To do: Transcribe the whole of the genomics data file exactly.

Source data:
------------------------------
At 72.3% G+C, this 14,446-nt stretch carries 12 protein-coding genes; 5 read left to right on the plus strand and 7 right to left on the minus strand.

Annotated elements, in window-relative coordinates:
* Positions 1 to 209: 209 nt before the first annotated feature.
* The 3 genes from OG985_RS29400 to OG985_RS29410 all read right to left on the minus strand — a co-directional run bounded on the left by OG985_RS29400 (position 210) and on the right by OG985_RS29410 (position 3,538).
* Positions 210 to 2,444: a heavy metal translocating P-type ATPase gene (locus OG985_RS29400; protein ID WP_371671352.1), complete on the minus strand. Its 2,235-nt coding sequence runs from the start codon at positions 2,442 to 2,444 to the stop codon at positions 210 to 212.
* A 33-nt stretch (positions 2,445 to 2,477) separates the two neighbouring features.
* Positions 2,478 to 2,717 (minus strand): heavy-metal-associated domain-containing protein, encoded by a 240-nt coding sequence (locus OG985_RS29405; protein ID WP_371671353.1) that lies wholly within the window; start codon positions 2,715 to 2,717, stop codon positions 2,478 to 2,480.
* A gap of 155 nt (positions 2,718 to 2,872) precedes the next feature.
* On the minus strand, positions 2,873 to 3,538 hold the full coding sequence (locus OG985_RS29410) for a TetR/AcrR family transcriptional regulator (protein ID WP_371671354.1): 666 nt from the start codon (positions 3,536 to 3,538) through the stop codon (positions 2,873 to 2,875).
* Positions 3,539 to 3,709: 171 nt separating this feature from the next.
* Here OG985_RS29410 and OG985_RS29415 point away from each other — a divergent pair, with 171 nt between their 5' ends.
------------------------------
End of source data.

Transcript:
At 72.3% G+C, this 14,446-nt stretch carries 12 protein-coding genes; 5 read left to right on the plus strand and 7 right to left on the minus strand.

Annotated elements, in window-relative coordinates:
* Positions 1 to 209: 209 nt before the first annotated feature.
* The 3 genes from OG985_RS29400 to OG985_RS29410 all read right to left on the minus strand — a co-directional run bounded on the left by OG985_RS29400 (position 210) and on the right by OG985_RS29410 (position 3,538).
* Positions 210 to 2,444: a heavy metal translocating P-type ATPase gene (locus OG985_RS29400; protein ID WP_371671352.1), complete on the minus strand. Its 2,235-nt coding sequence runs from the start codon at positions 2,442 to 2,444 to the stop codon at positions 210 to 212.
* A 33-nt stretch (positions 2,445 to 2,477) separates the two neighbouring features.
* Positions 2,478 to 2,717 (minus strand): heavy-metal-associated domain-containing protein, encoded by a 240-nt coding sequence (locus OG985_RS29405; protein ID WP_371671353.1) that lies wholly within the window; start codon positions 2,715 to 2,717, stop codon positions 2,478 to 2,480.
* A gap of 155 nt (positions 2,718 to 2,872) precedes the next feature.
* On the minus strand, positions 2,873 to 3,538 hold the full coding sequence (locus OG985_RS29410) for a TetR/AcrR family transcriptional regulator (protein ID WP_371671354.1): 666 nt from the start codon (positions 3,536 to 3,538) through the stop codon (positions 2,873 to 2,875).
* Positions 3,539 to 3,709: 171 nt separating this feature from the next.
* Here OG985_RS29410 and OG985_RS29415 point away from each other — a divergent pair, with 171 nt between their 5' ends.